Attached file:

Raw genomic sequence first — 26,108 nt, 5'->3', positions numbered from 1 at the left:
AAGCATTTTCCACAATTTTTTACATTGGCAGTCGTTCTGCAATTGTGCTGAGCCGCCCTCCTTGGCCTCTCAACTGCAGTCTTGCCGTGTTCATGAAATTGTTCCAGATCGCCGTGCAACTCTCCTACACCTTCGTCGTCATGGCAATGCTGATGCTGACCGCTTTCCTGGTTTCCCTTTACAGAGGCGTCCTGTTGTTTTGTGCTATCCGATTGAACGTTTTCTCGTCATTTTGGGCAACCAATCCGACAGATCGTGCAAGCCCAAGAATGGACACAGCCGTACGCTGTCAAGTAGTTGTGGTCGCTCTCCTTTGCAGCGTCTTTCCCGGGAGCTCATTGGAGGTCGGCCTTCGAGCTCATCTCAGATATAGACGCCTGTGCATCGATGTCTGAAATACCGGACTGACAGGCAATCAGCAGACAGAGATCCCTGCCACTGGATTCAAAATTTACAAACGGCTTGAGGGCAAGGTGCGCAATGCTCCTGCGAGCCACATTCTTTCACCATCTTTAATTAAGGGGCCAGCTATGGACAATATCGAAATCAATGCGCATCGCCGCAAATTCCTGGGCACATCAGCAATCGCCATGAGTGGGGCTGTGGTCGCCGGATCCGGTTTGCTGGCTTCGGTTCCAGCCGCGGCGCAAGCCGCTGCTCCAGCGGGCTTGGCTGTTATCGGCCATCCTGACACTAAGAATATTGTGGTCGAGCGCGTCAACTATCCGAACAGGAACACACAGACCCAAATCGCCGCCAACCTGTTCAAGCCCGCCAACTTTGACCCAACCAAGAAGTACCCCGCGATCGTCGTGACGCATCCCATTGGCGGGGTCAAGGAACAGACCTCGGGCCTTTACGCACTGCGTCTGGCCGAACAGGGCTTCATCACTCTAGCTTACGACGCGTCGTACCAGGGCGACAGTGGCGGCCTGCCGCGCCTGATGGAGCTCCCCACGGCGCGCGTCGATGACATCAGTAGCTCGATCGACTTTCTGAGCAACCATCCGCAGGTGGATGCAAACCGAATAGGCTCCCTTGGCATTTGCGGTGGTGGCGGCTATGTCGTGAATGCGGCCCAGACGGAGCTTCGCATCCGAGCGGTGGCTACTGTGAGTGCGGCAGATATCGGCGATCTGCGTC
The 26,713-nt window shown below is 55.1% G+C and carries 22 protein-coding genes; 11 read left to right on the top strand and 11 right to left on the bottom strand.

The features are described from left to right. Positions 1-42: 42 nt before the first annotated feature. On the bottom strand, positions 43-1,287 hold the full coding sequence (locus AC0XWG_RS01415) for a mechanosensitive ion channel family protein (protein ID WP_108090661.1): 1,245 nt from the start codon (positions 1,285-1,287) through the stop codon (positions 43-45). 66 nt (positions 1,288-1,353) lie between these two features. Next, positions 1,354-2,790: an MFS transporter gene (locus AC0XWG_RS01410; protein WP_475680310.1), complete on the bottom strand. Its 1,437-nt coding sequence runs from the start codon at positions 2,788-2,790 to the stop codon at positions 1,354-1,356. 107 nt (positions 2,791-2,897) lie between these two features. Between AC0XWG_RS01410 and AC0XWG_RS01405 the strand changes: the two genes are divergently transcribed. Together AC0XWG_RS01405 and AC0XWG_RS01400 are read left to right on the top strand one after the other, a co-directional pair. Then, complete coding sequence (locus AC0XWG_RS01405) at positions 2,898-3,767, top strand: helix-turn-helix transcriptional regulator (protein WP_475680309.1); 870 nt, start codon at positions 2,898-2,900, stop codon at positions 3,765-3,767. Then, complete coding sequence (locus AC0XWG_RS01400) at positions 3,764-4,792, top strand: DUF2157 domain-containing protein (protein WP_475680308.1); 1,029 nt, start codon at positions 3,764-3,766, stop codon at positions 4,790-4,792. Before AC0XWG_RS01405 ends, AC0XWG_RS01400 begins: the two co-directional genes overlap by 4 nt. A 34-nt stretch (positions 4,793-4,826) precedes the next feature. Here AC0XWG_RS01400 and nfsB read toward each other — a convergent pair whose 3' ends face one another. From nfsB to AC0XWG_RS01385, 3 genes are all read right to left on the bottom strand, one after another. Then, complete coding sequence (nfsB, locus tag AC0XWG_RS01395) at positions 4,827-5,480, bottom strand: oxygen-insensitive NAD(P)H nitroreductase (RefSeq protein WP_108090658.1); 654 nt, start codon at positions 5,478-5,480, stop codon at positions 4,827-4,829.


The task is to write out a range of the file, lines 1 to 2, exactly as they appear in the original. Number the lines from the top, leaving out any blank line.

Raw genomic sequence first — 26,108 nt, 5'->3', positions numbered from 1 at the left:
AAGCATTTTCCACAATTTTTTACATTGGCAGTCGTTCTGCAATTGTGCTGAGCCGCCCTCCTTGGCCTCTCAACTGCAGTCTTGCCGTGTTCATGAAATTGTTCCAGATCGCCGTGCAACTCTCCTACACCTTCGTCGTCATGGCAATGCTGATGCTGACCGCTTTCCTGGTTTCCCTTTACAGAGGCGTCCTGTTGTTTTGTGCTATCCGATTGAACGTTTTCTCGTCATTTTGGGCAACCAATCCGACAGATCGTGCAAGCCCAAGAATGGACACAGCCGTACGCTGTCAAGTAGTTGTGGTCGCTCTCCTTTGCAGCGTCTTTCCCGGGAGCTCATTGGAGGTCGGCCTTCGAGCTCATCTCAGATATAGACGCCTGTGCATCGATGTCTGAAATACCGGACTGACAGGCAATCAGCAGACAGAGATCCCTGCCACTGGATTCAAAATTTACAAACGGCTTGAGGGCAAGGTGCGCAATGCTCCTGCGAGCCACATTCTTTCACCATCTTTAATTAAGGGGCCAGCTATGGACAATATCGAAATCAATGCGCATCGCCGCAAATTCCTGGGCACATCAGCAATCGCCATGAGTGGGGCTGTGGTCGCCGGATCCGGTTTGCTGGCTTCGGTTCCAGCCGCGGCGCAAGCCGCTGCTCCAGCGGGCTTGGCTGTTATCGGCCATCCTGACACTAAGAATATTGTGGTCGAGCGCGTCAACTATCCGAACAGGAACACACAGACCCAAATCGCCGCCAACCTGTTCAAGCCCGCCAACTTTGACCCAACCAAGAAGTACCCCGCGATCGTCGTGACGCATCCCATTGGCGGGGTCAAGGAACAGACCTCGGGCCTTTACGCACTGCGTCTGGCCGAACAGGGCTTCATCACTCTAGCTTACGACGCGTCGTACCAGGGCGACAGTGGCGGCCTGCCGCGCCTGATGGAGCTCCCCACGGCGCGCGTCGATGACATCAGTAGCTCGATCGACTTTCTGAGCAACCATCCGCAGGTGGATGCAAACCGAATAGGCTCCCTTGGCATTTGCGGTGGTGGCGGCTATGTCGTGAATGCGGCCCAGACGGAGCTTCGCATCCGAGCGGTGGCTACTGTGAGTGCGGCAGATATCGGCGATCTGCGTC